These funds expect lower returns than venture capitalists, so they take less risk by investing in more mature companies that are safer bets.
"If you've got funds and you need to basically deploy pretty big chunks of capital, wouldn't you rather invest in things that seem like a sure thing?" said Aileen Lee, founder of Cowboy Ventures. In a widely read blog post on tech companies worth more than $1 billion, Ms. Lee called the group the "Unicorn Club."
Last May, Evernote, a company that makes a productivity app, raised money that drove the valuation significantly higher.Just seven months later, interest from Valiant, a hedge fund based in San Francisco that also invested in Dropbox, and AGC Equity Partners' affiliate m8Capital, elevated the valuation to a reported $2 billion.
For those venture firms that aren't able to invest in the top companies, the inclination is to spread out their investments among a broad pool of companies, many of which are derivative.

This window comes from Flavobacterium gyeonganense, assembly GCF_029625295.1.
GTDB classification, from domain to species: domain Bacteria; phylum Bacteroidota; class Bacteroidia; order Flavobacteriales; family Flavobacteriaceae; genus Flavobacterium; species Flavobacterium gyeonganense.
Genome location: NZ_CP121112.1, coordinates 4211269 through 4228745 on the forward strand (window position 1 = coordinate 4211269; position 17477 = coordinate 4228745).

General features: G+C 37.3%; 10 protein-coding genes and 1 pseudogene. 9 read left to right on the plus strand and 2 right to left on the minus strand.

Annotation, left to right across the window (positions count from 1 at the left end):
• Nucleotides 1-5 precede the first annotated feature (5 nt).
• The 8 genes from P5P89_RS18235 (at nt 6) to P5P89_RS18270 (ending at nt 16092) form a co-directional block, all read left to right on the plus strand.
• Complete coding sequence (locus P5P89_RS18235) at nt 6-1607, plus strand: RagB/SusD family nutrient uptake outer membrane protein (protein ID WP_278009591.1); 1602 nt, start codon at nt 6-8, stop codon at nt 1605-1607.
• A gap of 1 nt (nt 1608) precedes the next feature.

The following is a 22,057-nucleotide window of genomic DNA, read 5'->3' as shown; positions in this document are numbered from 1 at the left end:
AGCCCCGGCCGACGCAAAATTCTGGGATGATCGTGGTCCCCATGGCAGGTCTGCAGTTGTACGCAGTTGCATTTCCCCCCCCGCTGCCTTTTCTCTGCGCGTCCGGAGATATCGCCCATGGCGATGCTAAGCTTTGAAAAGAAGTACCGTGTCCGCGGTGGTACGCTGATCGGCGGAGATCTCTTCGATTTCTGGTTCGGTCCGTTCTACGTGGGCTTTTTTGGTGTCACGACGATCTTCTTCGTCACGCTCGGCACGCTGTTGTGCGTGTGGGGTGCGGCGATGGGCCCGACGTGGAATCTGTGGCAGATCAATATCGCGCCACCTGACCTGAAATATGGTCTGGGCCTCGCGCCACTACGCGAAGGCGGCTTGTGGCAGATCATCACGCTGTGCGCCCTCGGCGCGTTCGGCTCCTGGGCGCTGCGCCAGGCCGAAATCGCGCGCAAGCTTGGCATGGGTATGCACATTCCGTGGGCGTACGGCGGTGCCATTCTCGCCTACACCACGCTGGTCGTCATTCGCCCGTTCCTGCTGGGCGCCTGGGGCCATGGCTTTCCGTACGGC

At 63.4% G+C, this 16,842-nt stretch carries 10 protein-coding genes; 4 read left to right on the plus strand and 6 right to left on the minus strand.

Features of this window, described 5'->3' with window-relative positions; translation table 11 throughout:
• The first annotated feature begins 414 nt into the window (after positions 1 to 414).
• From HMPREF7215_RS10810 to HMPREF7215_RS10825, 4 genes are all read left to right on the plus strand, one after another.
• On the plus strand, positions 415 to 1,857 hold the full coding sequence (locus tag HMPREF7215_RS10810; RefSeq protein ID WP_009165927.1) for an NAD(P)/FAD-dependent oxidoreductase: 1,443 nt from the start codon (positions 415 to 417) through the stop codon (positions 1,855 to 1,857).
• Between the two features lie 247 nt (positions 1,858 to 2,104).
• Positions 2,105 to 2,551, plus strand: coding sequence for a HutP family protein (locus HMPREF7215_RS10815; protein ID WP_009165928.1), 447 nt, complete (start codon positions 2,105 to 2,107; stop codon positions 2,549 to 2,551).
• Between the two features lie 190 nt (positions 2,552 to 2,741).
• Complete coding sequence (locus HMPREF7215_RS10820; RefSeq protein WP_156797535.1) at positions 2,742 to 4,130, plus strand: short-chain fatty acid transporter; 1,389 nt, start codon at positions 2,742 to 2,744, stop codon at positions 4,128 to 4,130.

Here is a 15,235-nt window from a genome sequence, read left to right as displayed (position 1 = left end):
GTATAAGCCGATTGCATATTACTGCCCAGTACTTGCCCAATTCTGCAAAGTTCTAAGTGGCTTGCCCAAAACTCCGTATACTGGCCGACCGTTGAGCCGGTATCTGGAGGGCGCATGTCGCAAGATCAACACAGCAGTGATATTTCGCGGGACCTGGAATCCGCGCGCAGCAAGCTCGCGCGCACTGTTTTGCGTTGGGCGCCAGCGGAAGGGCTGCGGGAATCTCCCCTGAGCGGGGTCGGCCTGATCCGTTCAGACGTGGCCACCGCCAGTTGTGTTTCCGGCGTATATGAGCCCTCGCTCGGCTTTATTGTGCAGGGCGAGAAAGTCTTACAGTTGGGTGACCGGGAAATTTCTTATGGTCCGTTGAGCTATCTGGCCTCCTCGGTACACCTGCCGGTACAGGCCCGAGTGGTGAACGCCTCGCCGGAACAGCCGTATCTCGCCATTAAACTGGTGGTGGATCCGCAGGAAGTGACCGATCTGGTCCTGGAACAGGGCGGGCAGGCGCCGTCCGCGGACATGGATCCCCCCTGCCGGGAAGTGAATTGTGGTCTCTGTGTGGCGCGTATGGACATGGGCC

(Read more: The most-overlooked metrics for valuing tech firms)
When the deals site Groupon was thriving,for example, big investors including Amazon poured money into rival Living Social. For a time, the company was valued at more than $1.5 billion. But in February, Living Social took $110 million in new funding at a lower valuation, a so-called down round.
"These funds have a lot of money and push money out into whatever looks hot," said Alexander Ljungqvist, professor of finance at New York University."It's like throwing spaghetti at the wall and seeing what sticks."
With so much cash in the bank, many companies that in previous cycles might have been prompted to sell or go public can now stay private longer — a strategy they saw Facebook use with success.
"That's why you're seeing LinkedIn,Twitter, etc., going out at $20 billion valuations instead of a billion like eBay or Amazon," said John Backus, founder of New Atlantic Ventures and a member of the National Venture Capital Association board. "There's a lot more value accruing to the private investors."